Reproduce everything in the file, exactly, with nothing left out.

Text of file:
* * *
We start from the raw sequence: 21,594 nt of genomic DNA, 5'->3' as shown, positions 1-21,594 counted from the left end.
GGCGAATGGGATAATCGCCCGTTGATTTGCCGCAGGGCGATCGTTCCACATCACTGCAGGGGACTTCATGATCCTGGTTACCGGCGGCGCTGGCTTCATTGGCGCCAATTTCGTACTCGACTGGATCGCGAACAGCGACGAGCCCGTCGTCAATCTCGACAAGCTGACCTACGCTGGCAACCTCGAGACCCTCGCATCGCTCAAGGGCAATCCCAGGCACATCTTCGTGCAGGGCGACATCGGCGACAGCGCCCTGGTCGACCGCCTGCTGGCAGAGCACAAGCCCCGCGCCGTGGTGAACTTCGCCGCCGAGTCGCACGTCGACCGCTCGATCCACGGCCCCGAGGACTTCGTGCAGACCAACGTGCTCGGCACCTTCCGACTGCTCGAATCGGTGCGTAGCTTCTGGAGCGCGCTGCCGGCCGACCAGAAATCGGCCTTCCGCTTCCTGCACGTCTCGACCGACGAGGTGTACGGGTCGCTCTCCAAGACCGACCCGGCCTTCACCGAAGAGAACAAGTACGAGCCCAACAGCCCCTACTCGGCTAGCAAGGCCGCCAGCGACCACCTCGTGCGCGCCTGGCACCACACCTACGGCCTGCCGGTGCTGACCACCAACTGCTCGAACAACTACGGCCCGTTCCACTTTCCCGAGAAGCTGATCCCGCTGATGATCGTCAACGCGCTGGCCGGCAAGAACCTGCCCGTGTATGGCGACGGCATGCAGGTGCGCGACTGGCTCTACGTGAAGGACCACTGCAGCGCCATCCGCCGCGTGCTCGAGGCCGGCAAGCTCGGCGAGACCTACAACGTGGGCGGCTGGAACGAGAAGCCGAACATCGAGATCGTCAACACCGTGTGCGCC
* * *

We start from the raw sequence: 21,594 nt of genomic DNA, 5'->3' as shown, positions 1-21,594 counted from the left end.
GGCGAATGGGATAATCGCCCGTTGATTTGCCGCAGGGCGATCGTTCCACATCACTGCAGGGGACTTCATGATCCTGGTTACCGGCGGCGCTGGCTTCATTGGCGCCAATTTCGTACTCGACTGGATCGCGAACAGCGACGAGCCCGTCGTCAATCTCGACAAGCTGACCTACGCTGGCAACCTCGAGACCCTCGCATCGCTCAAGGGCAATCCCAGGCACATCTTCGTGCAGGGCGACATCGGCGACAGCGCCCTGGTCGACCGCCTGCTGGCAGAGCACAAGCCCCGCGCCGTGGTGAACTTCGCCGCCGAGTCGCACGTCGACCGCTCGATCCACGGCCCCGAGGACTTCGTGCAGACCAACGTGCTCGGCACCTTCCGACTGCTCGAATCGGTGCGTAGCTTCTGGAGCGCGCTGCCGGCCGACCAGAAATCGGCCTTCCGCTTCCTGCACGTCTCGACCGACGAGGTGTACGGGTCGCTCTCCAAGACCGACCCGGCCTTCACCGAAGAGAACAAGTACGAGCCCAACAGCCCCTACTCGGCTAGCAAGGCCGCCAGCGACCACCTCGTGCGCGCCTGGCACCACACCTACGGCCTGCCGGTGCTGACCACCAACTGCTCGAACAACTACGGCCCGTTCCACTTTCCCGAGAAGCTGATCCCGCTGATGATCGTCAACGCGCTGGCCGGCAAGAACCTGCCCGTGTATGGCGACGGCATGCAGGTGCGCGACTGGCTCTACGTGAAGGACCACTGCAGCGCCATCCGCCGCGTGCTCGAGGCCGGCAAGCTCGGCGAGACCTACAACGTGGGCGGCTGGAACGAGAAGCCGAACATCGAGATCGTCAACACCGTGTGCGCC